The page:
What makes a Garden Room really special is knowing that it looks out onto well-tended, beautiful surroundings. Did you know that contrary to common belief, winter is actually an ideal time to prepare your garden for the summer? All of our early preparation tips make use of food scraps, a great but underutilised resource for fertilising your garden. The only problem with this, however, is that not everyone has room in their garden for a compost bin. That's why we've selected everyday food items you can add to your garden beds with no treatment whatsoever.
Used Coffee Grounds
All plants need fertiliser to flourish, but using them excessively can easily damage plants. Used coffee grounds are a great alternative. As they decompose they act as a much softer fertiliser, releasing nitrogen, potassium and other essential minerals plants crave to promote growth and longevity. This makes them great to add to your potted plants or any of your plant beds.
Used coffee grounds can give an extra boost of nutrients to any plant, but are particularly effective on leafy vegetables, roses and azalea. It is important to keep an eye on coffee grounds when you use them - if they are too moist, they can turn mouldy and will need to be removed before they damage the soil.
Packed full of potassium, calcium and magnesium, banana peels not only provide your plants with an extra boost of nutrients, they also promote photosynthesis and help keep aphids at bay. A great tip is cutting your used banana peel into small pieces and placing them in a mason jar, filling it with water and allowing them to sit for a week. This will help release all the essential nutrients from the banana peel that plants love. Pour the jar's contents into the soil and watch your plants flourish.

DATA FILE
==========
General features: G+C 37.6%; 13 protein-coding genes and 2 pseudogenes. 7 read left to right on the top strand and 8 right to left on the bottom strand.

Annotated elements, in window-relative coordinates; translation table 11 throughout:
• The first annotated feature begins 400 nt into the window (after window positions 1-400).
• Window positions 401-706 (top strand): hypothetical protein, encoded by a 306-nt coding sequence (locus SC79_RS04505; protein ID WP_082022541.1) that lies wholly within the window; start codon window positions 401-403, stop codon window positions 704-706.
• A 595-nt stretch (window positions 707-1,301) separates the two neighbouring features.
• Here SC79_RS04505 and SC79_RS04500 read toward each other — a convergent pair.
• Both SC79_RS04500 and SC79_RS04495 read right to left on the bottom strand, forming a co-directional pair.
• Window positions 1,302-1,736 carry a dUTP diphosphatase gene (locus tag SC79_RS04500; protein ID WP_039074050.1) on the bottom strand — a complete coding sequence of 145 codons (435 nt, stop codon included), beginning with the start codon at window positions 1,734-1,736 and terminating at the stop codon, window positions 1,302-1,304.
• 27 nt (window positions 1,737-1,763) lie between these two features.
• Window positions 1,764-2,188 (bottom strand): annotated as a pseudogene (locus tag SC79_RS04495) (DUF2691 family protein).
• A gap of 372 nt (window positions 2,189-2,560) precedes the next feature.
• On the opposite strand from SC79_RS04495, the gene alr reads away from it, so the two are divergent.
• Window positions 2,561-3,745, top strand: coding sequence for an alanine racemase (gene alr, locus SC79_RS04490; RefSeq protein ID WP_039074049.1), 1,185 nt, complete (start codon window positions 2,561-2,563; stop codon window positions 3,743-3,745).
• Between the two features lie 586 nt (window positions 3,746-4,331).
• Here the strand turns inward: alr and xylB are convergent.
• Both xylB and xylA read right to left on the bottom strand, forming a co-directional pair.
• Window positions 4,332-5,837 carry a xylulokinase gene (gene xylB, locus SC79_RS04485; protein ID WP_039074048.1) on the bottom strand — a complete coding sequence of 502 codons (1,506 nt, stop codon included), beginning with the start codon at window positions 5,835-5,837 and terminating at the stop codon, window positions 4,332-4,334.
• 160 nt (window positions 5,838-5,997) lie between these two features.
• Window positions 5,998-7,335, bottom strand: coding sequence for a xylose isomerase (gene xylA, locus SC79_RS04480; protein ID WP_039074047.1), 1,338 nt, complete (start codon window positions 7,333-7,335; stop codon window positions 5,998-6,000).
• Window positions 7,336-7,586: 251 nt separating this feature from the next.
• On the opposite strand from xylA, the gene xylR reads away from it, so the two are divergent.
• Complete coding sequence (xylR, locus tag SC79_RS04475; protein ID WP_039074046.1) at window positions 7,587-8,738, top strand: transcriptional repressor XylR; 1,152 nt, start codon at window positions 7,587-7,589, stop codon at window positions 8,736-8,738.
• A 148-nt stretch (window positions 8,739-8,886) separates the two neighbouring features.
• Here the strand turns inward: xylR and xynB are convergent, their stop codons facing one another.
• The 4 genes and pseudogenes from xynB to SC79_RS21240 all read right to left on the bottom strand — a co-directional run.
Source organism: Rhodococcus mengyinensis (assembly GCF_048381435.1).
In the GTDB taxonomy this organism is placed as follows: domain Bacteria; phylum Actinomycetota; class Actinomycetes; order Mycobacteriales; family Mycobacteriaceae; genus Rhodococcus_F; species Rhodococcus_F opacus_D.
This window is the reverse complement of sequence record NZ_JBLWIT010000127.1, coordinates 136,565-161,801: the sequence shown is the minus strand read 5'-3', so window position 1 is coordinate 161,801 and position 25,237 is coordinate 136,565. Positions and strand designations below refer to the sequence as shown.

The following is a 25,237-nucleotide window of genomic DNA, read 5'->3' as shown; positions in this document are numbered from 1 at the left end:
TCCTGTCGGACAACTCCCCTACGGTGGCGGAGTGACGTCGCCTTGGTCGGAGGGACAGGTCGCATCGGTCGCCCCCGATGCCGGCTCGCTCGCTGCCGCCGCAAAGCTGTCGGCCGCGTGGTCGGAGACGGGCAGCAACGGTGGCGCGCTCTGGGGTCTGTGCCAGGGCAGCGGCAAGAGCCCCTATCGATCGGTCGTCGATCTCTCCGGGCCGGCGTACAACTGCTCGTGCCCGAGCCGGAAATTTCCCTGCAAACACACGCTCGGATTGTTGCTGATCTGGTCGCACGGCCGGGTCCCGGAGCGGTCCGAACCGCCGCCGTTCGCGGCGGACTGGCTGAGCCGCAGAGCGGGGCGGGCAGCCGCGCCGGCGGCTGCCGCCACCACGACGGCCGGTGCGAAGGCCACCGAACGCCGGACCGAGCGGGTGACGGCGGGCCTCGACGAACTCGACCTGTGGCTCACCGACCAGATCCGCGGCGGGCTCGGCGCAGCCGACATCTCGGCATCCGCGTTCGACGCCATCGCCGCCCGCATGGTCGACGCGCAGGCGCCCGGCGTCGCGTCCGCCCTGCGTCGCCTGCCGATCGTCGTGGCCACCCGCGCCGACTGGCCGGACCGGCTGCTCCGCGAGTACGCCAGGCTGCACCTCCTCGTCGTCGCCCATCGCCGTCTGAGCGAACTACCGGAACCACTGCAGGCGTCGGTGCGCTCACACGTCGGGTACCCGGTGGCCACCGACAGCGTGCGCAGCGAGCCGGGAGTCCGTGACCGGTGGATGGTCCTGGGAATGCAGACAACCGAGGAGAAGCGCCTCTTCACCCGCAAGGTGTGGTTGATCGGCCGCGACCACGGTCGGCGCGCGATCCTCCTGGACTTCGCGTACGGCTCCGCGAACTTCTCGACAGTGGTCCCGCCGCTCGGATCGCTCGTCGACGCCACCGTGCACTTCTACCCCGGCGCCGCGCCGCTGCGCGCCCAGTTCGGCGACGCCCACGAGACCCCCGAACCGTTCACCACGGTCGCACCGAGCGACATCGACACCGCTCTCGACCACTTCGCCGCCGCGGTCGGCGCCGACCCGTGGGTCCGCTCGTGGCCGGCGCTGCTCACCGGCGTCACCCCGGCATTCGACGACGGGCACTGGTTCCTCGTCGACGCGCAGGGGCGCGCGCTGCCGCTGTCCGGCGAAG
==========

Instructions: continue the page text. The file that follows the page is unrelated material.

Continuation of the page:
Don’t throw away your spices if they’ve past their prime, instead try putting them in your garden to keep pests and animals away. Cinnamon, chilli powder, dried peppermint and even salt are known chemical-free alternatives to warding off garden pests. You can even create your very own insecticide spray by infusing water with thyme or rosemary. If you're interesting in using spices in your gardening make sure to apply them regularly, otherwise they could be washed away by that regular British rain.
Eggshells are rich in calcium and nitrogen. These are great for plants and work towards thickening plant cell walls, which helps prevent rot. However, it's essential you prepare your eggshells correctly to maximise their benefit.
After cracking your eggs, give the shells a good rinse to ensure all residue is removed. Place them in the freezer overnight to kill any bacteria, and then lay under a kitchen towel to break up into smaller pieces. Scatter these within your soil rather than sprinkling on top to get maximum benefits. If you want to make it as easy as possible for your soil to absorb nutrients, you can use a blender to make a fine powder from your eggshells.
Wood ash piles can build up, especially during the winter months. This abundance has positive benefits for your garden, as ashes from fireplaces and wood burners provide a valuable source of potassium amongst other nutrients. When worked with your existing soil, the ash can be used as a mulch around your most ornamental plants. One important note however, is that wood ash should be added to plants that prefer alkaline soil such as asparagus, parsley and okra. Avoid using it on plants such as raspberries and roses, as these prefer more acidic soil.
These are just a few tips to help your garden flourish by the time summer rolls around but if you're looking for more advice about growing vegetables, fruits, herbs and general gardening, please visit Allotment Garden Growing.
Keen gardeners come to Crane Garden Buildings all the year round, whether they want a space to tend their projects, or a luxurious Garden Building for a view to sit back and appreciate their hard work. All our garden buildings include free delivery and installation as part of our complete end to end service. Why not visit one of our UK Show Centres and view our full collection?
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